Dear Democratic candidates: stop talking, start doing

Stop talking, start doingHere’s something that drives me nuts about Democratic politicians. (I’m going to pick on Hillary Clinton here, but it’s important to note that this is not something unique to her — every major Democratic Presidential candidate in my lifetime has done the same thing, including Barack Obama, John Kerry, Al Gore and Bill Clinton. It’s a Democratic problem, not a Hillary problem.)

Take a look at this story in Politico today:

Hillary Clinton to fast food workers: ‘I want to be your champion’

DETROIT — Hillary Clinton told a conference of fast food workers Sunday that she supported their push for a $15 minimum wage, saying “I want to be your champion.”

Appearing by phone at a meeting of 1,300 workers, Clinton voiced her most emphatic support yet for the nationwide Fight for $15 movement, which is also seeking to unionize fast food giants like McDonald’s…

“I hope that every one of you will continue to raise your voice until we get all working Americans a better deal,” she said. “I want to be your champion. I want to fight with you every day.”

It then goes on to wax rhapsodic about what a great boost this is for the fast food workers who are struggling to get their fair share of the massive profits their industry rakes in.

All of which is nice. But it does raise a question: if Hillary wants to be fast food workers’ champion, what’s stopping her?

I mean, she doesn’t have to be President to be an outspoken advocate for underpaid workers. She doesn’t have to win an election to do that. She could just… start doing it. Walk with them on their picket lines. Help raise money for strike funds and local politicians who support fast food workers. Use the massive media attention that follows her when she goes to Chipotle to highlight whether the restaurants she visits treat their workers well or badly. And so on.

There’s nothing stopping her, right now, from doing any of those things. She doesn’t need an elected office; she doesn’t even need their permission. She could be out there, fighting with them, being their champion, right now.

And if you want to win these workers’ support, doing any of these things would be a surer way to accomplish that than just making promises could ever be. People aren’t stupid; they know the difference between someone making a promise and someone actually taking action, putting themselves on the line. The person taking action will get their respect — and their votes! — over the other one any day.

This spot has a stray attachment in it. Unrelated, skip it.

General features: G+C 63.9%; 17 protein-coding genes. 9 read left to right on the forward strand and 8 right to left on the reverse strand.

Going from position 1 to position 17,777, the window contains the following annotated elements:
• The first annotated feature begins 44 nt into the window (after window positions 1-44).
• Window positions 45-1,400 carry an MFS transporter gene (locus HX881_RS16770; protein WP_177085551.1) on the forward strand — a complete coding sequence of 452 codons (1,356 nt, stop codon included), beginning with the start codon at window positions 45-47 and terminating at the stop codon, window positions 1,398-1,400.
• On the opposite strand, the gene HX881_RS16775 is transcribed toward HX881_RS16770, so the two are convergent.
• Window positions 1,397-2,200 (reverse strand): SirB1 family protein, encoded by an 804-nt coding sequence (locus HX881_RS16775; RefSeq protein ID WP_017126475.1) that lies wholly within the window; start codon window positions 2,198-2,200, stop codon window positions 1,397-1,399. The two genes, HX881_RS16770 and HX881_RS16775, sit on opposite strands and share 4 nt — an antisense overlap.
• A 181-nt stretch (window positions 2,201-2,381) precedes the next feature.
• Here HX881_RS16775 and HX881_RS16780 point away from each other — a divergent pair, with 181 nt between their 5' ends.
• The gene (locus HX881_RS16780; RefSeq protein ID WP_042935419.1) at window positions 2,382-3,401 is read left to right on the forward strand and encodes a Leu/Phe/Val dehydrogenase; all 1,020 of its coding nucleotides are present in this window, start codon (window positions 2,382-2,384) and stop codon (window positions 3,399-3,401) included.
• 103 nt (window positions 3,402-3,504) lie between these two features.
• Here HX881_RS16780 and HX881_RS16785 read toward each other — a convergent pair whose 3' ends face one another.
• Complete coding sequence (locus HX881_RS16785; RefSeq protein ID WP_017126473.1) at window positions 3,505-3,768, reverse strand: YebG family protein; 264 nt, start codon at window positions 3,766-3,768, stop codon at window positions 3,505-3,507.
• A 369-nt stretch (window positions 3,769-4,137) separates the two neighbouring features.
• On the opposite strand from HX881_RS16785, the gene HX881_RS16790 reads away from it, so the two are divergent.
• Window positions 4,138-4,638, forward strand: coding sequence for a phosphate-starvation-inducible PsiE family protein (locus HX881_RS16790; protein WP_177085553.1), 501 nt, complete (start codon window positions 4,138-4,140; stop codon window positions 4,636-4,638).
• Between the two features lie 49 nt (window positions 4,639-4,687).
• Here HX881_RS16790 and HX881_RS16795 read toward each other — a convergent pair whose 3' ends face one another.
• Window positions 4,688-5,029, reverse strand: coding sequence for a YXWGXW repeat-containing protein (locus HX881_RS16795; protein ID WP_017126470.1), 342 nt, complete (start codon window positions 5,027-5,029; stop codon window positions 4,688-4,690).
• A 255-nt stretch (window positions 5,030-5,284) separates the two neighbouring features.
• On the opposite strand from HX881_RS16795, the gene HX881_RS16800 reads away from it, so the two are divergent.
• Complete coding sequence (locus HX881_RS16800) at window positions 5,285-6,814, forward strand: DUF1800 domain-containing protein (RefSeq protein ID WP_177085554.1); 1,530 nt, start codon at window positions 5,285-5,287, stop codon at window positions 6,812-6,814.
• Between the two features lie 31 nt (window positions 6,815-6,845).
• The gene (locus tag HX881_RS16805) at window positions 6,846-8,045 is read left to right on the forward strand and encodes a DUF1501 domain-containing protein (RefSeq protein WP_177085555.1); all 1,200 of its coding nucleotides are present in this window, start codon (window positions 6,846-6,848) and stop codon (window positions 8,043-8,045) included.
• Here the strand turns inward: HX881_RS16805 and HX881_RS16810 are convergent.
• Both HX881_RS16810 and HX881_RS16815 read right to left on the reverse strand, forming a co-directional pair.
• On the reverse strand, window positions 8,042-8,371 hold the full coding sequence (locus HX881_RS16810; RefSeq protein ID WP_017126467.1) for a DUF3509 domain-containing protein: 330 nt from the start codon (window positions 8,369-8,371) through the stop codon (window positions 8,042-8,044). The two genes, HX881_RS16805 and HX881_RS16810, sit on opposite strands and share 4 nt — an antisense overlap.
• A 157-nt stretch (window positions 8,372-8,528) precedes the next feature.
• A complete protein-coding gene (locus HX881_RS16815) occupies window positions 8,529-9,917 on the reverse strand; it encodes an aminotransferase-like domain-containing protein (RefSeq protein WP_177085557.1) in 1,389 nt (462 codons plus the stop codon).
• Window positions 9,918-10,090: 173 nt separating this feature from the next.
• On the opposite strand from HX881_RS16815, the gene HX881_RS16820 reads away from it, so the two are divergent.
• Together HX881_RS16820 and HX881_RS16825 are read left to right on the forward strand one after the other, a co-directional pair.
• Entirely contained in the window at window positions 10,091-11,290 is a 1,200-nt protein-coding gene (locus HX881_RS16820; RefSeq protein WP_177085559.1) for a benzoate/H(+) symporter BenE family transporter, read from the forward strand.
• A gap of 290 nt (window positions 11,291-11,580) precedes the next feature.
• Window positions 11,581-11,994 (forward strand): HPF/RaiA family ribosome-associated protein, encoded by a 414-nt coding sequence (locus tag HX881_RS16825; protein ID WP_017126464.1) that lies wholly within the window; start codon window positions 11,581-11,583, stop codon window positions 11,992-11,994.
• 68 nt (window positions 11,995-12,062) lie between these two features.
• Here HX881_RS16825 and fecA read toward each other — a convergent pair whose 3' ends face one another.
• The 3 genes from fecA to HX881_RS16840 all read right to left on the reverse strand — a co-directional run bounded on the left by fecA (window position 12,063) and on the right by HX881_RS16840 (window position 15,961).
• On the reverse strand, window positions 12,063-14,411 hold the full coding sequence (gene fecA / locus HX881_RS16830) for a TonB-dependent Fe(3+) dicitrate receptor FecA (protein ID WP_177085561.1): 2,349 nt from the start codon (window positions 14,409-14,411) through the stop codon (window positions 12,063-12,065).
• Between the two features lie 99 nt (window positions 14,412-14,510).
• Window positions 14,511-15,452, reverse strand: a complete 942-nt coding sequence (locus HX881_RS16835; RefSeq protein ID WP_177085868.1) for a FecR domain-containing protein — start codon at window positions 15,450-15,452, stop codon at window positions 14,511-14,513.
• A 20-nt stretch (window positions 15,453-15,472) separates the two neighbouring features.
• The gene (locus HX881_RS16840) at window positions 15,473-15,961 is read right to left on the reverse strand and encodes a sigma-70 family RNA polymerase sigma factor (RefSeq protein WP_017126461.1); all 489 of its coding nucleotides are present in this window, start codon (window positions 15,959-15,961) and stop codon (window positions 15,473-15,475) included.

So why bother with promises? Just get out there and do it.

Like I said above, this isn’t just a Hillary problem. Barack Obama did the exact same thing when he was running for President in 2007-8. Here’s an example, from November 3, 2007:

If American workers are being denied their right to organize and collectively bargain when I’m in the White House, I’ll put on a comfortable pair of shoes myself, I’ll will walk on that picket line with you as President of the United States of America.

Remember all those times President Obama showed up on a picket line after getting elected President? Oh. Right. He never did. Not once.

Put aside the election and the office for a moment, though, and ask the same question of Candidate Obama in 2007 that we’re asking of Candidate Clinton in 2015. What was stopping him? He didn’t need to be President to make a difference by showing up on a picket line. He was already a United States Senator and one of the most famous, influential people in America. His appearance on a picket line would have instantly launched an intense, 24/7 media investigation into the labor practices of the company being picketed. It might have done a lot of good for some people who desperately needed it.

But that didn’t happen, obviously. All those people got was the promise. The words.

It’s almost enough to make you think that these politicians don’t really believe these words they are saying. That they care more about “optics” and “positioning” than they do about actually standing up for people like underpaid, struggling workers. That they’re just cynically making promises they have no intention of keeping, because the people they’re making them to aren’t the constituents they really care about, so who cares as long as they vote the right way every four years and then shut up and go away.

So, Democratic politicians: don’t feed our cynicism. Help us believe in you. Stop talking, start doing.